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Garfield Sobers – genius on a Swansea cricket pitch

St Helens, Swansea. Photo: Glamorgan County Cricket Club

Garfield Sobers, by any estimation, was a genius. England fast bowler Fred Trueman described him as a “sublime left-hand batsman” who was “one of the greatest cricketers ever to have graced the game, certainly the greatest all-rounder”.

This is the sixth in a series of extracts I am publishing in the lead up to the 50th anniversary of the day, Saturday, August 31st, 1968, when Garfield Sobers became the first player in the history of cricket to hit every ball of an over for six. It’s taken from my e-book Sobers six hit perfection at Swansea: That was the Day

The full book of that remarkable afternoon, the setting and the events around it is available on Amazon.

Richie Benaud described him as “the greatest all-round cricketer the world has seen”. Some of his innings are among the finest in test cricket. Sobers, wrote Benaud, was “a brilliant batsman, a prodigious slip fielder, particularly close to the wicket, and a bowler of extraordinary skill, whether bowling with the new ball, providing orthodox left-arm spin or over-the-wrist spin”.

But his most effective bowling style was fast, off a loose, springy run, followed by a “whiplash” delivery. Using the new ball, he made the delivery curve late in flight at high speed.

Fred Trueman described him as a “sublime left-hand batsman” who was “one of the greatest cricketers ever to have graced the game, certainly the greatest all-rounder”.

C. L. R. James, commenting on Wilton St Hill’s ability to judge the ball early in its flight and so quickly decide which stroke to play, said only Don Bradman and Sobers were comparable in having this capability of “seeing” the ball.

Wisden 1969 described the “lightning footwork” of Sobers as he got into position for his strokes.

Where do we look for his greatest achievements? John Arlott named the Lord’s Test of 1966 as “the classic example of his competitive quality.”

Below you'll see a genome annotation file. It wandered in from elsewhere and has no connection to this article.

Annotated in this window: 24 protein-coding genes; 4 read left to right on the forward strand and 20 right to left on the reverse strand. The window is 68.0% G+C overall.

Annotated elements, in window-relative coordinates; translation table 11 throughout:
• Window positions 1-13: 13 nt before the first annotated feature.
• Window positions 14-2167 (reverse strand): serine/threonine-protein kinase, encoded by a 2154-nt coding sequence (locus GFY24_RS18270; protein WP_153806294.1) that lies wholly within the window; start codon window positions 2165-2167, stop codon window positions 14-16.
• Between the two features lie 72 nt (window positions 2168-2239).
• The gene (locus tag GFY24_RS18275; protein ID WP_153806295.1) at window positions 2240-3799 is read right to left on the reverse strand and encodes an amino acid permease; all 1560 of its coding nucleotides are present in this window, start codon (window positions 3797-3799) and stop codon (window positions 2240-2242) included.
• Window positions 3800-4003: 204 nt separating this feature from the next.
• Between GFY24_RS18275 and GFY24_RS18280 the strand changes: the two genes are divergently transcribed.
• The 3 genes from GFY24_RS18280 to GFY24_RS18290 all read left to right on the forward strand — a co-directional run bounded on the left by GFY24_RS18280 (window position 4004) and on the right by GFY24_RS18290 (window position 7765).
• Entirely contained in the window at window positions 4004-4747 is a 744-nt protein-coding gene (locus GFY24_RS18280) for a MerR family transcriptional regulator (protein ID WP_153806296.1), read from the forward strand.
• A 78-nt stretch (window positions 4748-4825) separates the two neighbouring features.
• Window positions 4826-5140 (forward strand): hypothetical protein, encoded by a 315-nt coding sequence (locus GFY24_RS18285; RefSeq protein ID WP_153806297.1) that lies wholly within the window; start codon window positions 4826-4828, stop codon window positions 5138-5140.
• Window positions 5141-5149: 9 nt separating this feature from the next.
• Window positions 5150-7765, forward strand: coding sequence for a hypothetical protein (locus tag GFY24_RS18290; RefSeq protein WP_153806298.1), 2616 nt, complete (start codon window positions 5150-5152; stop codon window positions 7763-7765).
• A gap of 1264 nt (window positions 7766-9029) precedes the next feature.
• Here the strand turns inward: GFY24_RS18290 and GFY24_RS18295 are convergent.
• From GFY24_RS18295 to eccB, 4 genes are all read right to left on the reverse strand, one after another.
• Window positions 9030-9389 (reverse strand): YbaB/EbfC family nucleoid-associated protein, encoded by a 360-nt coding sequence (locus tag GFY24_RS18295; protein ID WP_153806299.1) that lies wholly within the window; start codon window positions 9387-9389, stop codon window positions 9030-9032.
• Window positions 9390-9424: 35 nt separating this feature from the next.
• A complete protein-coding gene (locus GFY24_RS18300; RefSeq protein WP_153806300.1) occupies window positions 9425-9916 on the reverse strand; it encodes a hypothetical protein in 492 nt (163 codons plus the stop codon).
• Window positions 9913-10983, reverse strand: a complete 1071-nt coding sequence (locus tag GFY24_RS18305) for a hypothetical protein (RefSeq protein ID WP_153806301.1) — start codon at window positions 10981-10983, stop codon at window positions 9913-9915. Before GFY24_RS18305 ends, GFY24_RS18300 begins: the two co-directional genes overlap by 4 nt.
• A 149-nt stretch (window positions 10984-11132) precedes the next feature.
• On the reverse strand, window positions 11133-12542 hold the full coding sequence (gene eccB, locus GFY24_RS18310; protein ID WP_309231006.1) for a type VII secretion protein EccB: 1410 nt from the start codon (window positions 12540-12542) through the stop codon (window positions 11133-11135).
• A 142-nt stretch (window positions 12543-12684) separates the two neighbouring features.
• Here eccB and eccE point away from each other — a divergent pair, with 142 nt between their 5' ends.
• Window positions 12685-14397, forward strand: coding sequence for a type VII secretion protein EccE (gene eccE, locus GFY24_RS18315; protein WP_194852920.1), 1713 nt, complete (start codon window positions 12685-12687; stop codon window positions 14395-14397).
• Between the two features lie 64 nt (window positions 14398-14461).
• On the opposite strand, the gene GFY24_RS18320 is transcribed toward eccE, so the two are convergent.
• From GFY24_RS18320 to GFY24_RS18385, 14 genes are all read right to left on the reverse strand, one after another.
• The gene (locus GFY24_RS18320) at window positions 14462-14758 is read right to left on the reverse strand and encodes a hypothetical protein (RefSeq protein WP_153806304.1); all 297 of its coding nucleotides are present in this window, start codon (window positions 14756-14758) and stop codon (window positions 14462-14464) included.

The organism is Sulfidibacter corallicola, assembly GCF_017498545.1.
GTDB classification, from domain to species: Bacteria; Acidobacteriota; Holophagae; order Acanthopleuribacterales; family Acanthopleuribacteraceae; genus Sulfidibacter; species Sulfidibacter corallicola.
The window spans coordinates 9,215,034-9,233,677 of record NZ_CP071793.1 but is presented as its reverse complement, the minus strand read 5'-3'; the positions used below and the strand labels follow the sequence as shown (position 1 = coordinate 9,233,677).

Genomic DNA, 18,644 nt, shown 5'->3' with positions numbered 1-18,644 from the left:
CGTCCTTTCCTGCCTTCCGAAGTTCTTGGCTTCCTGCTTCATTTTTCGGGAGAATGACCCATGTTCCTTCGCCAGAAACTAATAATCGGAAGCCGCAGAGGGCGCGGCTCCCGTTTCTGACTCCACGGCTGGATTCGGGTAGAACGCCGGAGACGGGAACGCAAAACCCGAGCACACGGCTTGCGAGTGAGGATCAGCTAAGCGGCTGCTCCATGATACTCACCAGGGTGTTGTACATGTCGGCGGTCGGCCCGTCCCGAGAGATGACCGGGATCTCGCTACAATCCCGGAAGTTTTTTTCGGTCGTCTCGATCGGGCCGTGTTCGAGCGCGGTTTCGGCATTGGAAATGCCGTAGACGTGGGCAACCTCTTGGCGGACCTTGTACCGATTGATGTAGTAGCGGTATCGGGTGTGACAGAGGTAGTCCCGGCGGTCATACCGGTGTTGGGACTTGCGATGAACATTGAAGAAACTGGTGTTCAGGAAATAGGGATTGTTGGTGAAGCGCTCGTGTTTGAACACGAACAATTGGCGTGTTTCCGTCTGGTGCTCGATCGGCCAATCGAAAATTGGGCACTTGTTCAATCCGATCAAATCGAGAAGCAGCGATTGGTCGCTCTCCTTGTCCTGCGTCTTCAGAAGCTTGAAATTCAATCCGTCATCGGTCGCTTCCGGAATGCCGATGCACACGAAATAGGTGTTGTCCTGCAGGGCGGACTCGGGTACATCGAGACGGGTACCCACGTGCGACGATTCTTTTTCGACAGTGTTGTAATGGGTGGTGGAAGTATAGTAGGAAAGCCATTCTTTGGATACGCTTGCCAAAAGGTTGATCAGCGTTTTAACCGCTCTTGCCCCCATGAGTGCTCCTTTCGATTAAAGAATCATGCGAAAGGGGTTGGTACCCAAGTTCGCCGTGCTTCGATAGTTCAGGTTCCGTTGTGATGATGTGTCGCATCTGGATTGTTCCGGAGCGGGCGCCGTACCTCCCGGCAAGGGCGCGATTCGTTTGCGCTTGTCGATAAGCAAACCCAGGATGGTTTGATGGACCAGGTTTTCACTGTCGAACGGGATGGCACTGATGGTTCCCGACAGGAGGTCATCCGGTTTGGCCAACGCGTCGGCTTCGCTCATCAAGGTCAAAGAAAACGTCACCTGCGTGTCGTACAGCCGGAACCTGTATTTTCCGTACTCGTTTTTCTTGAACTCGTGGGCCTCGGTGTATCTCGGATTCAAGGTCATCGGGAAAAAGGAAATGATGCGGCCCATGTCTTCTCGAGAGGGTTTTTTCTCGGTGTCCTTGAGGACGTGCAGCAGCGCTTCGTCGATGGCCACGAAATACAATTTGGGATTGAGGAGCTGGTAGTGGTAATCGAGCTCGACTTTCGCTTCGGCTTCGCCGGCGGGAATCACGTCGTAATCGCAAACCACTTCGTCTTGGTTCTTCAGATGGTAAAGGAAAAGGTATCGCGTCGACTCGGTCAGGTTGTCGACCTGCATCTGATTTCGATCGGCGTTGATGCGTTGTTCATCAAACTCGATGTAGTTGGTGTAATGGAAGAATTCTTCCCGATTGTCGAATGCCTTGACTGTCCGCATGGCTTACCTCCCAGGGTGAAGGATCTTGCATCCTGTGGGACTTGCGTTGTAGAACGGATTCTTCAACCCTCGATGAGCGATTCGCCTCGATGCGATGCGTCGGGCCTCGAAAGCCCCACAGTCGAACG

The West Indies, with five second innings wickets left, were only nine in front of England. Holford, their last remaining recognised batsman, came in to join his cousin Sobers. “From the edge of defeat, they set a new West Indies Test record of 274 for the sixth wicket and, so far from losing, made a strong attempt to win the match.”

Sobers, born in Bridgetown, Barbados, scored his maiden Test century in 1958 against Pakistan, and went on to score an unbeaten 365, passing the world test record score 364 set by Sir Len Hutton in 1938. Sobers scored 38 fours but, unusually in such a large total, no sixes.

He scored a 132 on the first day of the First Test at Brisbane in 1960. This was the “Tied Test”, both sides level over two innings each after five days. Wisden noted that “some observers considered Sobers’ innings the best hundred they had ever seen. (Today commentators seem to have dispensed with such subjective, if correct, descriptions of an innings as ”best”.  The measures today are statistical – how fast, many balls, how many scoring strokes, the number of fours and sixes and so on.) 

In 2000 Sobers was named by a 100-member panel of experts as one of the Five Wisden Cricketers of the century. The other four selected for the honour were Sir Donald Bradman, Sir Jack Hobbs, Shane Warne, and Sir Vivian Richards.

And what of his opponent that day? Because this was, unusually, a showdown between just two men, illuminated that day under their own private spotlight, set apart in a team game played by 22. Malcolm Nash, from Abergavenny, Monmouthshire, was an able and experienced cricketer, a left-arm medium pace bowler. That same month he had taken six wickets in Glamorgan’s victory over Australia on the same ground.

However Nash, in common with many merely mortal crickets, lacked his opponent’s ability to switch bowling methods effortlessly. John Arlott wrote of Sobers: “Nothing in all his cricket was more impressive than his ability to switch from one bowling style to another with instant control.”

Nash had a good record, in his career, He will, inevitably, be remembered for that one over and not for his 991 first-class wickets, taken, on average, every 25 balls. He ended his career in 1985 at Shropshire, then moved first to Canada then in the USA, to promote youth cricket. He later lived in Kansas, having retired from cricket, and worked in the urban landscape business.

Nash is one of the most famous sporting “victims”, a category that includes football players who missed decisive penalties in shoot-outs at the end of games (the now much-redeemed England football manager Gareth Southgte, for example), and golfers overtaken at the last hole. But he seems to be at ease about the incident. “I don’t reflect on it ever as a bad thing,” he told an interviewer. “That moment is, of course, all to do with Garry Sobers, and not much to do with me.” And Nash did get Sobers out several times afterwards with his normal, seam bowling.